Cuero physician sends warning of RSV cases spike

The CDC reported an unprecedented spike in the respiratory illness in younger children.
RSV cases spike

RSV cases spike

CUERO, Texas – “It’s crazy the number of [RSV] cases,” said Jennifer L. Gonzales, MD with Cuero Regional Hospital.

Gonzales works in the emergency room and said she barely saw cases of RSV due to facial coverings and a decrease in gatherings this past year.

But now, since safety measures have slowly lifted across the state, RSV rates have gone through the roof, Gonzales said.

The Centers for Disease Control and Prevention reported an unprecedented spike in the respiratory  illness in younger children.

Gonzales said RSV is a virus that attacks the upper airways.

It can cause a common cold to adults.

“RSV is spread by respiratory droplets, you cough or sneeze or kiss your little babies’ face, [and] that’s how it spreads” she said.

For younger children than the age of two, RSV can cause bronchiolitis, which is a common lung infection.

“The children right now that are coming with RSV, they seem sicker,” added Gonzales. “I don’t ever recall, even in years past, having this many sick kiddos in our hospital.”

25 New Now asked Gonzales if neighboring hospitals are also experiencing a spike of RSV cases:

“I’ve heard that in our neighboring hospitals the pediatrics are full of RSV,” said Gonzales. “We have more pediatric patients in the hospital now than at any given day.”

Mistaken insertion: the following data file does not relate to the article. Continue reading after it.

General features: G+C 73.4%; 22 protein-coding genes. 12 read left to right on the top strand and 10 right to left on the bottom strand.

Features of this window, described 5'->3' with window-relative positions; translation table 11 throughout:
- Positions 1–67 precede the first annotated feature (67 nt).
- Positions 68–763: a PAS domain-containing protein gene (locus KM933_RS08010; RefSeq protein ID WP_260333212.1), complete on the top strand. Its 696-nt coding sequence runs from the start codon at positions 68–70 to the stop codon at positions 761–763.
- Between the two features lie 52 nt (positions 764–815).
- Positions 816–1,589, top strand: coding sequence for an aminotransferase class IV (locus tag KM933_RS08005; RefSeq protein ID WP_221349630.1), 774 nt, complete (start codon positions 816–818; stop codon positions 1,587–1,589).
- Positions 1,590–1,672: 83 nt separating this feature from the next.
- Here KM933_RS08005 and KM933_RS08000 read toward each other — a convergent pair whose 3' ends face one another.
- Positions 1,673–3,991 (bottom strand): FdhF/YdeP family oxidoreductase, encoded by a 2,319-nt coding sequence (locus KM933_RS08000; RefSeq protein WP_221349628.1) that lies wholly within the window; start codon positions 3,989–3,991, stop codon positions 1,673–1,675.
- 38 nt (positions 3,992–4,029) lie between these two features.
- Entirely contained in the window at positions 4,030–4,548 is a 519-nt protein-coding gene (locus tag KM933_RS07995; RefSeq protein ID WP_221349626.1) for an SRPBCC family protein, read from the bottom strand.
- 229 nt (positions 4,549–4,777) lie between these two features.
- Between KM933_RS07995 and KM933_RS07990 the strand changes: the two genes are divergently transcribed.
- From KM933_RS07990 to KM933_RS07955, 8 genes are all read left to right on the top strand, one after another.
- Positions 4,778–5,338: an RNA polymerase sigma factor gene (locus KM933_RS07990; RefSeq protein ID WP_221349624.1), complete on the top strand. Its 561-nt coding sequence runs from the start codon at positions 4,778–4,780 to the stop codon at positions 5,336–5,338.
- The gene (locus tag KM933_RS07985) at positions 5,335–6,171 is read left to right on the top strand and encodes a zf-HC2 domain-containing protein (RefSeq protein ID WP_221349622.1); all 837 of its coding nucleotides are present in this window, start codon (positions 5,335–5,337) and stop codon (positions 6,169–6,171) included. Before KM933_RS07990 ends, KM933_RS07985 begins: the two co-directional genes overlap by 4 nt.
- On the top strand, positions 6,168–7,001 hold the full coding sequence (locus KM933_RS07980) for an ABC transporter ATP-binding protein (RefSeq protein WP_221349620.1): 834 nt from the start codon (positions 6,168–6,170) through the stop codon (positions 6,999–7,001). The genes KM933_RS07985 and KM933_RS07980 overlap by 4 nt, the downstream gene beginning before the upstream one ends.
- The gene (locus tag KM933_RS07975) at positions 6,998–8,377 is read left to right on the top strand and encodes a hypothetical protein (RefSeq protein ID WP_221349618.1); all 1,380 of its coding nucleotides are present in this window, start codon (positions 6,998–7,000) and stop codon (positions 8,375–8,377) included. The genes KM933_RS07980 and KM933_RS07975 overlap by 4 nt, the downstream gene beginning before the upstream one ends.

Gonzales said that in June, the hospital had a 10 percent positivity rate of RSV cases.

“We’ve got mommas and babies getting sick, I am working ER today and I already admitted a patient .. a little one,” she shared.

She added that in just the first 14 days in July, about 40 to 50 patients were tested and of those, more than half were positive for RSV.

“Don’t let people kiss all over your babies face and stay away from large crowds and stay home if you feel sick,” said Gonzales.

Gonzales added that the virus can live on surfaces and the air for a period of time. She recommended to spray a disinfectant.

“RSV … there’s not a good treatment for it, there’s not an antibiotic that I give because it’s a bacterial infection,” said Gonzales.

According to the Texas Department of State Health Services, some RSV symptoms include unusual rapid breathing, bluish color of the lips or a croupy cough.

The majority of children hospitalized for RSV are under the age of six months.

Click here to learn more about RSV and symptoms.